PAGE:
So, before we consider any new exports, what are the current exports of 356 million m3 per annum worth?

    10 pence per m3 = £36 million pa
    25 pence per m3 = £89 million pa
    50 pence per m3 = £178 million pa

    £4.5 billion for 356 million m3 per annum is a bit on the high side.

    There are other ways of slaking SE England’s thirst. Personally, I am strongly in favour of demand management, with compulsory smart household metering, rainwater harvesting and greywater systems mandatory in all new housing developments and wastewater recovery, which is a fair bit cheaper than desalination.

    New water transfers are long term projects, as are many of the other supply-led management (the ‘municipal supply paradigm’) alternatives. Demand management is about using less water and using it wisely.

    Putting these figures into a broader context, I have adapted calculations by the Environment Agency, Institute of Civil Engineers and the National Rivers Authority between 1994 and 2006 and made a stab at how much desalination projects would cost. The North-South plan envisaged 1,100 Ml/day transfer via five pipes taking water from Scotland, via the Pennines, while the partial plan envisaged using existing sources to transfer 200 Ml/day. Then there was a 200 Ml/day pipe from mid Wales adapted from the Pennine water transfer data and an earlier plan using the Trent to take water from Wales.

    Some supply management solutions summarised (£ million per Ml/day)

    Pennines transfer – full: 8.2 – 13.6
    Pennines transfer – partial: 5.0 – 8.0
    Wales transfer – pipe: 3.0 – 5.0
    Wales transfer – river: 2.4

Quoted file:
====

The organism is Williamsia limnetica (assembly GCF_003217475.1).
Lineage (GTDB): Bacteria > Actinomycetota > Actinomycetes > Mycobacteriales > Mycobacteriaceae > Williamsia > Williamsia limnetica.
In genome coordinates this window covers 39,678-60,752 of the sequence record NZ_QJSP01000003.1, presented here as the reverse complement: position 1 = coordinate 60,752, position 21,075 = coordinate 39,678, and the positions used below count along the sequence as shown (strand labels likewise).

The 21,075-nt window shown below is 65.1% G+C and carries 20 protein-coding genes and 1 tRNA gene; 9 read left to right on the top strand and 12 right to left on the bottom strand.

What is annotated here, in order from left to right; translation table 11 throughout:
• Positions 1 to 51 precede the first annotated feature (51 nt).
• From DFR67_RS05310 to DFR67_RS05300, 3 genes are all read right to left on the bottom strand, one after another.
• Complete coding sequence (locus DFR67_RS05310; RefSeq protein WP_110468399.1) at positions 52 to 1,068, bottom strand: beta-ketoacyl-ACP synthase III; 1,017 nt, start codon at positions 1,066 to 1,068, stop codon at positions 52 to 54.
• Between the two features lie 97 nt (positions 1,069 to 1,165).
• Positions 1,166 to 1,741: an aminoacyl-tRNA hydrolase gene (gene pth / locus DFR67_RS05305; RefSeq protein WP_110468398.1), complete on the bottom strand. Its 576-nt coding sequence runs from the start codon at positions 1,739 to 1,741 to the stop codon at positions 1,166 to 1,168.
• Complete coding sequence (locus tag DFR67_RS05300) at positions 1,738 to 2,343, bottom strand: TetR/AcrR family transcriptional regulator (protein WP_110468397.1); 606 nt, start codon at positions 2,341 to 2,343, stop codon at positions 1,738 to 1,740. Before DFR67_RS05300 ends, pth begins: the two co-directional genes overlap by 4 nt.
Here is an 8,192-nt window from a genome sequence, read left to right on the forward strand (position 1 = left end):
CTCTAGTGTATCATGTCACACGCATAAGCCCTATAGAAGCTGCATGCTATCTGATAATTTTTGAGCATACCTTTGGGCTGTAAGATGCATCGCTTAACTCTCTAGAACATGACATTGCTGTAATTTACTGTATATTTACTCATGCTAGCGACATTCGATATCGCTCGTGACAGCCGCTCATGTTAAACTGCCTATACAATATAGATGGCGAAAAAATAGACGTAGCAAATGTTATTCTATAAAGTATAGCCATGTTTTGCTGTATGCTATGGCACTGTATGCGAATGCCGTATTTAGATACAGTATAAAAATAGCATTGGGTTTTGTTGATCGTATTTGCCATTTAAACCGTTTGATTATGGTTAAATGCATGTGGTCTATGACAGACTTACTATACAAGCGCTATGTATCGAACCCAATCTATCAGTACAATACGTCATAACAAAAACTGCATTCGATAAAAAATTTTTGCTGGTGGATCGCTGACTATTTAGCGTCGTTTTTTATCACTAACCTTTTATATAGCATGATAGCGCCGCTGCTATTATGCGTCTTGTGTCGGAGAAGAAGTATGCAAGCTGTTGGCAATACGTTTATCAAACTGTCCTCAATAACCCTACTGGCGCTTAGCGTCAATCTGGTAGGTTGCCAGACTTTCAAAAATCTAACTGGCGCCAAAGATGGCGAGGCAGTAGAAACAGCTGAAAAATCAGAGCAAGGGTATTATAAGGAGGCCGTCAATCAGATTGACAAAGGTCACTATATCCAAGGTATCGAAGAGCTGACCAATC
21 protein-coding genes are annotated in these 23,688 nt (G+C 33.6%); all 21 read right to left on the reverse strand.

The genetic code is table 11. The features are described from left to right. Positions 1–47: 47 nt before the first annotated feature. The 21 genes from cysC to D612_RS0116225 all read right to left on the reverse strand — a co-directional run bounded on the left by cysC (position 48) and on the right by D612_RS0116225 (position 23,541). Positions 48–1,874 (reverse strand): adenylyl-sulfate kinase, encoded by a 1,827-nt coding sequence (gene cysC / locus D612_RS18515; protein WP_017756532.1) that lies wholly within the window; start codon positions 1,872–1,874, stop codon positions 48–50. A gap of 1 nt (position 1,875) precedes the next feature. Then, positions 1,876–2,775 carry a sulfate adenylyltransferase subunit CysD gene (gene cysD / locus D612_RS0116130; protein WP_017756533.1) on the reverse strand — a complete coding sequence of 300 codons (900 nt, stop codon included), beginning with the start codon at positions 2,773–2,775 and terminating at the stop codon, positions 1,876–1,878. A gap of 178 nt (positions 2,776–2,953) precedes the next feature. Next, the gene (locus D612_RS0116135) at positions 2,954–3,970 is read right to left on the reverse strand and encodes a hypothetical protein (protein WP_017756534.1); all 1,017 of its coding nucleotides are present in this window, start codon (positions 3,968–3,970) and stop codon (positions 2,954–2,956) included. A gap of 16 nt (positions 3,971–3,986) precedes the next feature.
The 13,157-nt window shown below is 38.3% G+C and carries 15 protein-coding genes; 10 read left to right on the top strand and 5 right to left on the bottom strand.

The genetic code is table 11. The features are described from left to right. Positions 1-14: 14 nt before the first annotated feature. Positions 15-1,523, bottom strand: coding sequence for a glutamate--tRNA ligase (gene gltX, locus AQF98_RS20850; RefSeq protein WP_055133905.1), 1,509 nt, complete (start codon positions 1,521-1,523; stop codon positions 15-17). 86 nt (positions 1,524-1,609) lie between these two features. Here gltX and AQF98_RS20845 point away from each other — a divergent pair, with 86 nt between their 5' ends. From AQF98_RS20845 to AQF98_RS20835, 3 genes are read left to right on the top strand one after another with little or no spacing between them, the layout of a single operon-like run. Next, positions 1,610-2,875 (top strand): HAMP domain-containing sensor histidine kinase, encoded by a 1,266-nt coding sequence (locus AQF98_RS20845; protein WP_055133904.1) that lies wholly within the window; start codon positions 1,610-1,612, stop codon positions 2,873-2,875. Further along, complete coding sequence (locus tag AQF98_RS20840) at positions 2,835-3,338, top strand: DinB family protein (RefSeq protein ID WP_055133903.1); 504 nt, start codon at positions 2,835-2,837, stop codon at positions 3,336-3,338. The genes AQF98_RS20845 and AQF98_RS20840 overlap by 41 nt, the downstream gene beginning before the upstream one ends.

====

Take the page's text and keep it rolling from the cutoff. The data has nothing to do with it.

New resources: 1.6
    Desalination: 1.5 – 6.0

    The desalination numbers are a guide, based on major reverse osmosis seawater desalination plants brought into operation over the past decade, including operating costs and where data is available, supporting distribution infrastructure. The fact that desalination would be appreciably less expensive than many water transfer schemes highlights just how costly trans-national water transfer is.

    The Environment Agency’s 2006 calculations are quite chilling. We are not told how these numbers are derived but let us assume a 7% return on regulated assets for calculating how much the customer might pay. For the Pennine transfer proposal, the capital cost for the full scheme would work through at £630-£1,050 million pa and evenly divided amongst the 20 million people affected by the ban this is £72 to £121 extra for each household bill. That is a high price for supply-led water security.

    I would be happy to explore this, and the potential for new exports in much greater detail, but this gives you an idea of what values we should be considering.

    Dr David Lloyd Owen
    Managing Director
    Envisager

  2. You are all missing the point, this started with Thatcher (privatisation), there has been a real lack of planning/investment for the future, ie bigger population and more wastage yet not enough building of underground reservoirs, surface reservoirs and infrastructure and what not, don’t be fooled about the lies of investment. Time and time again I get sick of hearing sheeple moan and groan and fighting amongst themselves this is what these pigs have reduced you all to and you lap it up like medicine, instead you should be banding together and driving this filthy lot out along with the government. You watch things are going to get far worse and not just water.

  3. “seemingly an endless supply” – I’m not so sure. One of the key findings of the Climate Change Risk Assessment published in January was that Wales can expect:

    Reductions in river flows and water availability during the summer, affecting water supplies and the natural environment
    http://wales.gov.uk/topics/environmentcountryside/climatechange/publications/riskassess

    The CCRA also finds that areas of England are expected to suffer more than Wales but with our lack of groundwater and storage capacity I’m not convinced that we’ll escape a growing number of our own drought orders in the years to come. In that situation – where parts of England and Wales are both in drought – who gets the water? Doesn’t the Secretary of State still retain some sort of veto over water in Wales?